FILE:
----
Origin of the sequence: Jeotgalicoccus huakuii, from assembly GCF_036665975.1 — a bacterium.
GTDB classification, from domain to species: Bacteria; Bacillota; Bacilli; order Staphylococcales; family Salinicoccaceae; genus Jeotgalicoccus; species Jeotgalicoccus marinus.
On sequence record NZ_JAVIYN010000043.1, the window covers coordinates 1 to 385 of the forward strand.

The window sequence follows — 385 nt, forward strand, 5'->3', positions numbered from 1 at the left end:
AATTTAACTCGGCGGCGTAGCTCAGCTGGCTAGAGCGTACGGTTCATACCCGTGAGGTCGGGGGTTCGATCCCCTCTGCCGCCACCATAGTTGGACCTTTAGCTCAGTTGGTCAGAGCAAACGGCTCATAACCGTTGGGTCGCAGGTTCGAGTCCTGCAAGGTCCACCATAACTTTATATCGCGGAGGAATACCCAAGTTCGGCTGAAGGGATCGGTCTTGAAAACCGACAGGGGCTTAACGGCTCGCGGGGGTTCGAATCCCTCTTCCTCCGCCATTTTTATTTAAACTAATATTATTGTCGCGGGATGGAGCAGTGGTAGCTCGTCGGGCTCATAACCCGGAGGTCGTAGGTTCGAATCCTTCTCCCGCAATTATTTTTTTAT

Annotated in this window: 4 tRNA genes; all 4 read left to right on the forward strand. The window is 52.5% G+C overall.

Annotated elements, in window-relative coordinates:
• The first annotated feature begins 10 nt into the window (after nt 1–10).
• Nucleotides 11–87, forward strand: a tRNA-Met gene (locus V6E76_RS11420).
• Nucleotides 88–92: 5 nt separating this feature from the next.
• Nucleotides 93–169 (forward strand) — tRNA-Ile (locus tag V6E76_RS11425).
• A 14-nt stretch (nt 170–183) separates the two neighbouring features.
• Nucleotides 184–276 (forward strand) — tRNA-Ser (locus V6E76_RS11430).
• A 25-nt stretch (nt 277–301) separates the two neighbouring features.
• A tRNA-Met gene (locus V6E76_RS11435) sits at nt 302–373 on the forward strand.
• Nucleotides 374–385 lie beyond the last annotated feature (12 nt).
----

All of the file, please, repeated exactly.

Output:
Origin of the sequence: Jeotgalicoccus huakuii, from assembly GCF_036665975.1 — a bacterium.
GTDB classification, from domain to species: Bacteria; Bacillota; Bacilli; order Staphylococcales; family Salinicoccaceae; genus Jeotgalicoccus; species Jeotgalicoccus marinus.
On sequence record NZ_JAVIYN010000043.1, the window covers coordinates 1 to 385 of the forward strand.

The window sequence follows — 385 nt, forward strand, 5'->3', positions numbered from 1 at the left end:
AATTTAACTCGGCGGCGTAGCTCAGCTGGCTAGAGCGTACGGTTCATACCCGTGAGGTCGGGGGTTCGATCCCCTCTGCCGCCACCATAGTTGGACCTTTAGCTCAGTTGGTCAGAGCAAACGGCTCATAACCGTTGGGTCGCAGGTTCGAGTCCTGCAAGGTCCACCATAACTTTATATCGCGGAGGAATACCCAAGTTCGGCTGAAGGGATCGGTCTTGAAAACCGACAGGGGCTTAACGGCTCGCGGGGGTTCGAATCCCTCTTCCTCCGCCATTTTTATTTAAACTAATATTATTGTCGCGGGATGGAGCAGTGGTAGCTCGTCGGGCTCATAACCCGGAGGTCGTAGGTTCGAATCCTTCTCCCGCAATTATTTTTTTAT

Annotated in this window: 4 tRNA genes; all 4 read left to right on the forward strand. The window is 52.5% G+C overall.

Annotated elements, in window-relative coordinates:
• The first annotated feature begins 10 nt into the window (after nt 1–10).
• Nucleotides 11–87, forward strand: a tRNA-Met gene (locus V6E76_RS11420).
• Nucleotides 88–92: 5 nt separating this feature from the next.
• Nucleotides 93–169 (forward strand) — tRNA-Ile (locus tag V6E76_RS11425).
• A 14-nt stretch (nt 170–183) separates the two neighbouring features.
• Nucleotides 184–276 (forward strand) — tRNA-Ser (locus V6E76_RS11430).
• A 25-nt stretch (nt 277–301) separates the two neighbouring features.
• A tRNA-Met gene (locus V6E76_RS11435) sits at nt 302–373 on the forward strand.
• Nucleotides 374–385 lie beyond the last annotated feature (12 nt).